But really, and again I am emphasizing this no matter how much I rehash it, SWA’s business is illegal. Even if it will later on register with the SEC and then post the required capitalization and then pay their tax, if SWA will not change its modus operandi, then it is still illegal.
Even if it complies with the requirements of the Corporation Code but will not comply with the requirement of the Consumer Act, SWA will still be illegal.
The primary thing that makes SWA illegal is its reliance to recruitment as its main source of income (and as the members’ main source of income). Their crap ebooks are not marketable (which I discussed extensively already). I am yet to see a SWA member selling ebooks. All they say in their spiel is that they are recruiting people to their teams. As I emphasized earlier, this scheme of recruiting and earning primarily from recruiting is pyramiding which is illegal under Article 53 of the Consumer Act.
And again, as I always emphasize to stubborn SWA members, the fact that SWA members are earning from recruitment does not make the business of SWA legit. So stop using this argument because your argument holds no water. Like I said, people can earn from selling illegal drugs too but that does not make selling illegal drugs legal. Stop showing us screenshots of you using money as your “pamaypay“, that may even be used against you in a tax evasion case!
Please don’t label me as someone who has this “crab mentality” (like this person here). I am all in for progress. But people should do it legally. We have laws to follow. Kind of cliche but that really is one way to a progressive nation. You see, SWA is getting away with tons of cash being stashed away by the unidentified people running it (save for Francis Chaves) tax-free. If you are pissed with Napoleses’s dummy NGOs, so should you be with SWA – they are the same thing.
What’s sad though is that even though a lot of SWA members already know that their business is illegal, they still continue doing it. Just look at this post in one blog:
You can view their discussion here: http://behindmlm.com/companies/supreme-wealth-alliance-review-55-pyramid-scheme/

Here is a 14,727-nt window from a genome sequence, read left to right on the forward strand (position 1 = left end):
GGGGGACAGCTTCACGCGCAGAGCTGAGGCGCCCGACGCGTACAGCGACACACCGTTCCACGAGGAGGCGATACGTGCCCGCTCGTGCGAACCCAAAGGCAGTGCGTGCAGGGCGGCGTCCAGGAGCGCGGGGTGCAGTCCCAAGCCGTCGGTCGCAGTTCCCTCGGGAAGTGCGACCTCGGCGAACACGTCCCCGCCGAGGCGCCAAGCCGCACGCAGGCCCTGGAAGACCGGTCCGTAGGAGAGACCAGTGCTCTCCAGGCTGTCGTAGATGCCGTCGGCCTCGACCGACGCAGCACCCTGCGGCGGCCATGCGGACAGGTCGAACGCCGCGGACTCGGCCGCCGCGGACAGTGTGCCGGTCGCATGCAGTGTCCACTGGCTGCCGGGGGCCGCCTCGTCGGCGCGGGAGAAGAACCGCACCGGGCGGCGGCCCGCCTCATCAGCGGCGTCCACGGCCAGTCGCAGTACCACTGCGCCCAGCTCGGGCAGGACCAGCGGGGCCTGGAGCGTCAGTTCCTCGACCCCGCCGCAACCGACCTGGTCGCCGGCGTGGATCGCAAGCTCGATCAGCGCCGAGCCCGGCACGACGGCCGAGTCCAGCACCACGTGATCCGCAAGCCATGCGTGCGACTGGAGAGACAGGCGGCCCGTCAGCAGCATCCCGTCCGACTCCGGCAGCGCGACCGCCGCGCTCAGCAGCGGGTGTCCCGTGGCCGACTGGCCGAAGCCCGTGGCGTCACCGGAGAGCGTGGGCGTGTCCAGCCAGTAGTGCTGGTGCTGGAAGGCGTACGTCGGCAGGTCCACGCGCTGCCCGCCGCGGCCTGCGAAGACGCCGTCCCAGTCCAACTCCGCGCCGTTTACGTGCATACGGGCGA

People are mad at Napoles for scamming the country. I’m sure most SWA members are angry too. But yet they are willing accomplices and victims of a scam themselves.
UPDATE: (January 18, 2014)
Why SWA’s ebook library is just a smokescreen to hide their pyramiding scheme
Okay, so I get a lot of “justifications” from SWA members telling me that SWA is not a pyramid scam because, according to them, they sell ebooks. Though I already discussed this above, I might as well expound on it more here just so I can drive the message across to stubborn SWA members.
Like I said earlier, SWA’s focus is on recruitment. They earn by recruiting and not by selling ebooks.
Though they have a product, these ebooks, this is just a smokescreen to hide their real business, which is recruitment, and again this is against the Consumer Act.
Why are the ebooks a mere smokescreen, or in the vernacular “panakip-butas” to the real business of recruiting?
Well, for the following reasons:
1. SWA is not a publisher. It is not even an online bookstore like Amazon or Barnes and Nobles. SWA does not have any tie up with any publisher, nor is SWA an authorized publisher or reseller of the various ebooks they claim to be included in their library. They even claim they have books authored by Paulo Coelho – I can’t imagine Mr. Coelho authorizing SWA to sell his books/ebooks. If SWA does have authorization from authors to sell their ebooks, such is not evident as such fact is hidden from the public.
2. They do not sell ebooks to the public at large. Their ebooks are contained in a library of, as they claim, “2,500+ of ebooks”. Before one can be allowed to buy an ebook from SWA, he must be a member. In short, membership is a prior requisite before you can buy an ebook from them. Hence, you have to pay P2,500.00 or $55.00 (I wonder what conversion rate are they using) before you can “buy” ebooks.
But then in fact, once you are a member, you do not actually “buy” ebooks from SWA anymore because these 2,500+ ebooks become free for you to access.
If you analyze this business scheme closely, you’ll see that the real focus here is RECRUITMENT and NOT the selling of ebooks. In fact, these ebooks are free and incidental to your membership with SWA – so again, the real business is RECRUITMENT which is against the Consumer Act as earlier emphasized.
In fact, one of the head honchos (a certain Manny Viloria) of SWA blatantly admits that they do not sell ebooks. You can check his link here (read his number 7): http://supremewealthalliance.net/603/swa-ebook-questions/
I made a screenshot here:
If the above is not incriminating, I don’t know what it is called. So there you have it, a clear admission that they are violating the Consumer Act by focusing on recruitment – because how else can they earn if they don’t sell ebooks? And again, they RECRUIT, they DO NOT SELL.
3. Here’s another reason why their ebook library is merely a front. How in hell are they paying the authors their royalty fee for the ebooks they were able to “sell”?
For the public’s information, an author is entitled to a portion of the sales of his ebooks (or books) called a royalty fee.